What we want to do is empower you with leverage based techniques, structural mechanics, help you develop a calmer mind, and build your confidence and belief in yourself. At Austin Kung-Fu Academy, we take a "ladder approach" towards everything. Climb one incremental rung at a time. We take baby steps. If you take enough baby steps, and enjoy those baby steps, before you know it, you'll have climbed Mount Everest!

 

 

TEST MATERIALS

The test date is Sept 24. Please be in FULL UNIFORM.
Graduation is Friday, Sept 30 at 6pm. 

Tests for colored belts are $25.
Tests for buttons, stripes, and pins are free.
3-4 Year Olds Test - 9am
5-6 Year Olds Test - 9:30am  
7-8 Year Olds Test - 10am
9-12 Year Olds Test - 10:30am
Adults Test - 11:30am

5-6 Year Olds Class:
Chop
Gwa
Chuin
Pak
Side Kick
Ax Kick
Stage 1
Stage 5

7-8 Year Olds Class:
Chop
Gwa
Chin Ji
Chuin
Pak
Jaap
Side Kick
Ax Kick
Roundhouse Kick
Form: Gwa-Kam, Chin Ji, Biu, Chuin
Stage 1
Stage 3
Stage 4

9-12 Year Olds Class:
Chop
Gwa
Chin Ji
Ow Choy
Chuin
Pak
Jaap
Jeet
Side Kick
Ax Kick
Roundhouse Kick
Jumping Front Kick
Form: Chuin, Poon, Poon, Sow
Stage 1
Stage 3
Stage 4
Stage 5
Stage 5 Rollover

Adults:
Chin Ji
Kam
Sow Jang
Chop Jang
Jumping Front Kick
Skip In Side Kick
Spinning Hook Kick
Self Defense:
Standard Grip Knife Stab to Body
Standard Grip Hostage Hold
Standard Grip Knife to Throat
Ice Pick Grip Angle 1
Ice Pick Grip Angle 2
Ice Pick Grip Stab to Body
Ice Pick Grip Hostage Hold
Ice Pick
+ Your Form Requirements

What Does Tai Chi and Jiu Jitsu Have in Common?

This is a fun question!

If you know nothing much about either of the arts, no problem! Just keep reading, I think you'll find this fascinating.

If you know a little something about both arts, you might reason that they both go with what ever energy is given. And more advanced, they use joint locks and leverage mechanics as a way to neutralize, redirect, misdirect, and submit the attacker.

Those are all not false at all! But that's not where I'm going with this. My idea is a little broader.

Gracie or Brazilian Jiu Jitsu uses the ground as a leverage principle. They connect their body to to the ground and use that to gain an advantage. So, a big part of the strategy is to clinch the opponent, take them to the ground, control them with strategic, leverage based principles, and ultimately submit the opponent.

While Tai Chi doesn't generally take the fight to the ground, it uses the ground as a leverage base point, as well. You see, in order to generate more energy/power, you push your foot into the ground to transfer weight to the other leg. There is an isometric tension going on that increases the more you do it.

So the more you push off your foot (not unlike a track athlete who pushes off of support for the sprint), the stronger your legs get, and more grounded you become in your executions.

There is a whole-body effect that happens when you start all of your motions from the push of your foot on the ground. 

So the ground is an incredible place to build your skills from!

If you'd like to understand more about how we do this, contact us to try a Tai Chi class!

TESTING MATERIAL for Quarter 3

The test date is Sept 24. 

5-6 Year Olds Class:
Chop
Gwa
Chuin
Pak
Side Kick
Ax Kick
Stage 1
Stage 5

7-8 Year Olds Class:
Chop
Gwa
Chin Ji
Chuin
Pak
Jaap
Side Kick
Ax Kick
Roundhouse Kick
Form: Gwa-Kam, Chin Ji, Biu, Chuin
Stage 1
Stage 3
Stage 4

9-12 Year Olds Class:
Chop
Gwa
Chin Ji
Ow Choy
Chuin
Pak
Jaap
Jeet
Side Kick
Ax Kick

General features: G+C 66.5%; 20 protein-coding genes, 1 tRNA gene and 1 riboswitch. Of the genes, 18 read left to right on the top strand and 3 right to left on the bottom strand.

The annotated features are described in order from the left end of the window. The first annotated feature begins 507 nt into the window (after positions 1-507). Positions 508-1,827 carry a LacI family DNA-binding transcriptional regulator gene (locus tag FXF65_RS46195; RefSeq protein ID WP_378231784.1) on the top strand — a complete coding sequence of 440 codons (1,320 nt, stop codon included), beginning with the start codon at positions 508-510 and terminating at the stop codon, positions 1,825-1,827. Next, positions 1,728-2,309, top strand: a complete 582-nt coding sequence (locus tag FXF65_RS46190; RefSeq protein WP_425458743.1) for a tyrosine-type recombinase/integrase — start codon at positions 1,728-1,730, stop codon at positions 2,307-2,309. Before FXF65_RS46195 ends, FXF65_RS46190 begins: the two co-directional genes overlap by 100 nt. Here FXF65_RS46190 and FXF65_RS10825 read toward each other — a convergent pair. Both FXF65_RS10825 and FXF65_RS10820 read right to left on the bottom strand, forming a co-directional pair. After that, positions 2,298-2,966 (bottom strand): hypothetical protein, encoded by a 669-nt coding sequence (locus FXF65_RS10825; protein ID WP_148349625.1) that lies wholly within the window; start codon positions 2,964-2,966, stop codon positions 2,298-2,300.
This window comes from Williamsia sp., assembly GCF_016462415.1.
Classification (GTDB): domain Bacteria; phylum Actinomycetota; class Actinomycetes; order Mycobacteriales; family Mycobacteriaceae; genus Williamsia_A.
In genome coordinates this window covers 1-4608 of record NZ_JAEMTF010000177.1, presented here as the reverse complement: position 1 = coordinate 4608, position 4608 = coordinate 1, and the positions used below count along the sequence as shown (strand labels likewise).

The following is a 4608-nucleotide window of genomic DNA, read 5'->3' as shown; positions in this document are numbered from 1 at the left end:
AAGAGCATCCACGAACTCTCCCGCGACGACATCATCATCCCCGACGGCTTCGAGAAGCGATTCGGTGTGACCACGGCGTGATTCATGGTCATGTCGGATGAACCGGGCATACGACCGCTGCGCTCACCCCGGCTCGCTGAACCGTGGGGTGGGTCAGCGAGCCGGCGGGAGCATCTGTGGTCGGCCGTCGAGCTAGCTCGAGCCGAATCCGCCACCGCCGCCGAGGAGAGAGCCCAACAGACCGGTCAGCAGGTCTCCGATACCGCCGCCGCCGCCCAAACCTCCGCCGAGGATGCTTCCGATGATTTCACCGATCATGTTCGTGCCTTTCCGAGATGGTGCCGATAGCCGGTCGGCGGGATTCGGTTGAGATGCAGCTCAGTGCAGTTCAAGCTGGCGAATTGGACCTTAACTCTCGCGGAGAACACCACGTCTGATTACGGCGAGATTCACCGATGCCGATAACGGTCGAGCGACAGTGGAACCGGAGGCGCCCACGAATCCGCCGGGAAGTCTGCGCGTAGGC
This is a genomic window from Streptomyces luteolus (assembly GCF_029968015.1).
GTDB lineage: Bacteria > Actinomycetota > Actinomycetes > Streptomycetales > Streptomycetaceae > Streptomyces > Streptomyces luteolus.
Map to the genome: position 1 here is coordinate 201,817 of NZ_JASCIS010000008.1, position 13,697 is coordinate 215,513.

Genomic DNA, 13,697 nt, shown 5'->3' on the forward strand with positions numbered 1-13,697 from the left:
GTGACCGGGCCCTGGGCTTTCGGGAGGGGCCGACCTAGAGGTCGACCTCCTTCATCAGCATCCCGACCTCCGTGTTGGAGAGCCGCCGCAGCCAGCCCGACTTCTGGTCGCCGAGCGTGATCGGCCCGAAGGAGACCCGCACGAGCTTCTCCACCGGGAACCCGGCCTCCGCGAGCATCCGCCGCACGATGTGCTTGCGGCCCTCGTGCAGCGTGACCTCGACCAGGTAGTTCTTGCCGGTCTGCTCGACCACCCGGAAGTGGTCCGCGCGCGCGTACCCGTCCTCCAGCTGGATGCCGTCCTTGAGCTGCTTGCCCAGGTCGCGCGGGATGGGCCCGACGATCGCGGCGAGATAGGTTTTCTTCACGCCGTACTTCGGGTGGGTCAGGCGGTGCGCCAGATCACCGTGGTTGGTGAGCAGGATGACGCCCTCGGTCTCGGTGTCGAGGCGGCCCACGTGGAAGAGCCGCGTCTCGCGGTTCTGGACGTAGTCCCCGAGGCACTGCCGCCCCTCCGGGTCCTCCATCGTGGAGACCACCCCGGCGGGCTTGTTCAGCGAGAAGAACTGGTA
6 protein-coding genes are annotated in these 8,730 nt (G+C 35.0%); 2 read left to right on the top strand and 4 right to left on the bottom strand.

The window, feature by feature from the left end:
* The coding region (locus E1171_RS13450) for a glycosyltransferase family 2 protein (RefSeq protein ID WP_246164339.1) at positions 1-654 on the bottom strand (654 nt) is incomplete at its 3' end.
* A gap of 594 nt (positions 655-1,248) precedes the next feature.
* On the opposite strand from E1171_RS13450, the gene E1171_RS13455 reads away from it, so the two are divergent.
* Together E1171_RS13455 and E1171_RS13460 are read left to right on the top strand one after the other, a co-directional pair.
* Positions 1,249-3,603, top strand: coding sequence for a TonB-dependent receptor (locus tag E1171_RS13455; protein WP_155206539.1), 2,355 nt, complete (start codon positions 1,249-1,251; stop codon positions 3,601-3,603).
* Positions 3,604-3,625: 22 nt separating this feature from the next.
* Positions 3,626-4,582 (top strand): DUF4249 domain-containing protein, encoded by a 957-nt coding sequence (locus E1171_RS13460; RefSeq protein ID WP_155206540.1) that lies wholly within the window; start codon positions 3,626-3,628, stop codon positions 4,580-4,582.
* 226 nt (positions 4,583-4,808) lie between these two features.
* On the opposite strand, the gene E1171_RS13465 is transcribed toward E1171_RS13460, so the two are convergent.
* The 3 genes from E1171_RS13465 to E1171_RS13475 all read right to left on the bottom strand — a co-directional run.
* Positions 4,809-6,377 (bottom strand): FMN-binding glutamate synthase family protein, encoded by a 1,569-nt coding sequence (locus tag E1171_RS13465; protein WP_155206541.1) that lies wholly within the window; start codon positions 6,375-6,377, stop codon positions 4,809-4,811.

Roundhouse Kick
Jumping Front Kick
Form: Chuin, Poon, Poon, Sow
Stage 1
Stage 3
Stage 4
Stage 5
Stage 5 Rollover

Adults:
Chin Ji
Kam
Sow Jang
Chop Jang
Jumping Front Kick
Skip In Side Kick
Spinning Hook Kick
Self Defense:
Standard Grip Knife Stab to Body
Standard Grip Hostage Hold
Standard Grip Knife to Throat
Ice Pick Grip Angle 1
Ice Pick Grip Angle 2
Ice Pick Grip Stab to Body
Ice Pick Grip Hostage Hold
Ice Pick
+ Your Form Requirements

A Yard is Hard, An Inch is a Cinch

Whenever we'd like to achieve something, either for ourselves, or our children, it is important to set goals. 

The problem is, often times the goals are either too over-reaching, or too vague. When we have goals that are too over-reaching, we often set ourselves up for disappointment. An example of this is trying to make a basket from half court, without even trying to make a basket from up close! When we have goals that are too vague, then, we end up with vague results. An example of this is saying you want to be good at Kung-Fu. Well, what does that mean, exactly? What does that look like? 

The solution is simple:
Make it specific, make it simple, and make a lot of them!

It's a lot easier to reach a smaller, simpler goal. It is specific, and within grasp. After you achieve that goal, make the next goal to build on top of that. The key is to make them small and achievable so that you feel success! It is very important that you feel success, and keep building on those successes! In the world of Behaviorist Psychology, this is referred to as the "Law of Successive Approximations".

This is why we have all the different belt colors in martial arts! 

Dr. BJ Fogg, a professor of Experimental Psychology at Stanford University, said to have "mini celebrations" for these mini victories! He said that it is very important that you reward yourself for any achievement that you make towards developing more productive habits towards your end goal. These mini celebration can be as simple as doing a little fist pump and saying, "YES! I DID IT!" And then move into the next goal.

Anything is achievable when you break it into small pieces. Too much at one time can lead to disappointment. Goals that are vague don't allow for a clear path towards what you want.

At Austin Kung-Fu Academy, we are all about everyone feeling those mini victories, on their path to the big one!